[ExI] Asabiyyah

Rafal Smigrodzki rafal.smigrodzki at gmail.com
Wed Oct 28 00:38:44 UTC 2015

On Mon, Oct 26, 2015 at 6:19 PM, Anders Sandberg <anders at aleph.se> wrote:

> What substrate does this phenomenon run on? I don't think we need to blame
> genetics or intelligence, culture is more than enough. A strongly male
> dominated, competitive situation, perhaps with highly mobile people, would
> tend to produce a situation where tribal identity and parochialism become
> strong. And of course, once you are parochial you will develop memes that
> maintain your group and explain why this is the right way of life.

### In-group cooperation and out-group hostility are too important to be
completely left to the fickle vagaries of culture. There is a limited
number of settings for behaviors that are compatible with group survival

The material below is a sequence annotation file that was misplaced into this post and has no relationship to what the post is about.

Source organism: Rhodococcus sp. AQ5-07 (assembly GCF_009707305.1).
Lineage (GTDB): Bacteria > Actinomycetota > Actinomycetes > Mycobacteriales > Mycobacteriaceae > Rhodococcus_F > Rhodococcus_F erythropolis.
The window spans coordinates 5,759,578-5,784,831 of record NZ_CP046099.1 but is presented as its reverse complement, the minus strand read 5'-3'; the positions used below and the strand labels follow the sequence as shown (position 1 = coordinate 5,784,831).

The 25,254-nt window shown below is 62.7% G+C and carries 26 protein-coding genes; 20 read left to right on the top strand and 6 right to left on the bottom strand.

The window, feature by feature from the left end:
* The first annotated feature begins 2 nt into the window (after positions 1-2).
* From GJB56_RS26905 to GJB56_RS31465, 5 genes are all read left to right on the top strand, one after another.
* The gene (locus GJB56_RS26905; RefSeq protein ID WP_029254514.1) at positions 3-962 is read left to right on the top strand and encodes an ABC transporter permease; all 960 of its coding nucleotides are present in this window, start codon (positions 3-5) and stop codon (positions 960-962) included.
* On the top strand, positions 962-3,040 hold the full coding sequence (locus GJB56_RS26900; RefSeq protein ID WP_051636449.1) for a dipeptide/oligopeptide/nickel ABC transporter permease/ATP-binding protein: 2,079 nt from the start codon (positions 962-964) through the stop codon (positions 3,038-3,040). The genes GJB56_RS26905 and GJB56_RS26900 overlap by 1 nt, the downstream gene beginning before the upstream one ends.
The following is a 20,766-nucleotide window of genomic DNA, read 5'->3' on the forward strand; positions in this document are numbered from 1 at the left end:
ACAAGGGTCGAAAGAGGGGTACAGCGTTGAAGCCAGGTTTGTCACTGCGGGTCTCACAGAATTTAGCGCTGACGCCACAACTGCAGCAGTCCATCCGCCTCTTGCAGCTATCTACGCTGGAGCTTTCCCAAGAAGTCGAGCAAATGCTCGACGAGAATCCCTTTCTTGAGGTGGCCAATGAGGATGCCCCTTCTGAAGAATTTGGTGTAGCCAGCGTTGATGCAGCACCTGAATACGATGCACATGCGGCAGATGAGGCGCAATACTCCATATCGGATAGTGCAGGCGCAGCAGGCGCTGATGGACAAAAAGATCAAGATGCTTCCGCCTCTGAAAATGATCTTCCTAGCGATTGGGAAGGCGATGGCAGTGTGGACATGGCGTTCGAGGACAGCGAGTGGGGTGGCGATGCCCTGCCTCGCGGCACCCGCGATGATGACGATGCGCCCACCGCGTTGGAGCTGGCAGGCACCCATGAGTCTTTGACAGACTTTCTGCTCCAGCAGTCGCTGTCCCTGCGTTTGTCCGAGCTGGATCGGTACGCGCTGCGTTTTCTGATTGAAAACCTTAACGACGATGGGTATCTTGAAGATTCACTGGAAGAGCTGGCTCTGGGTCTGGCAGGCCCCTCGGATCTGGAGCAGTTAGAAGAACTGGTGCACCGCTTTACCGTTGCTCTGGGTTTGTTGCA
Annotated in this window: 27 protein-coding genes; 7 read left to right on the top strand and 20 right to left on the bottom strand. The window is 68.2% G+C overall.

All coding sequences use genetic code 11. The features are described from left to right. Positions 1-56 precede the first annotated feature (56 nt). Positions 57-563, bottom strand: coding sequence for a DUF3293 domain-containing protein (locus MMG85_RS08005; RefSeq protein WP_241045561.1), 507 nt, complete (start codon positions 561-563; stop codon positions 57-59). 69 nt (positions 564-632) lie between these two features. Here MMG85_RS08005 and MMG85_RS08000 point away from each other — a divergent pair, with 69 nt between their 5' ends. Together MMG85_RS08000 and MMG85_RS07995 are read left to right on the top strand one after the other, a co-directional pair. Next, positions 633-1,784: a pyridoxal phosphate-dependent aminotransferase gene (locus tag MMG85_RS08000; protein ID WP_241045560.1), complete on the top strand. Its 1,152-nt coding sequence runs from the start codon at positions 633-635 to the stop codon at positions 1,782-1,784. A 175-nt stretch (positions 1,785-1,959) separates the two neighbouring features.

under EEA. When do you and your buddies attack the others? Do you do that
openly or do you get him when nobody's looking? Local culture will modify
these proclivities but there is a genetic bedrock of fear, love and hatred
on which all is built.

Naturally, as any multigenic trait, there will be inter-individual
variability. Not all Yanomamo have what it takes to be unokai
(human-killer). Multigenic and variable traits undergo rapid changes under
evolutionary pressures, driven by changes in allele frequency. Evolutionary
pressures on the precursors of modern European populations have differed
from EEA very significantly, especially over the past 1000 years.

I would be extremely surprised if these pressures did not produce genetic
changes in social proclivities. Culture and genetics are entwined in
reciprocal feedback, over longer periods of time one hardly changes without
the other.

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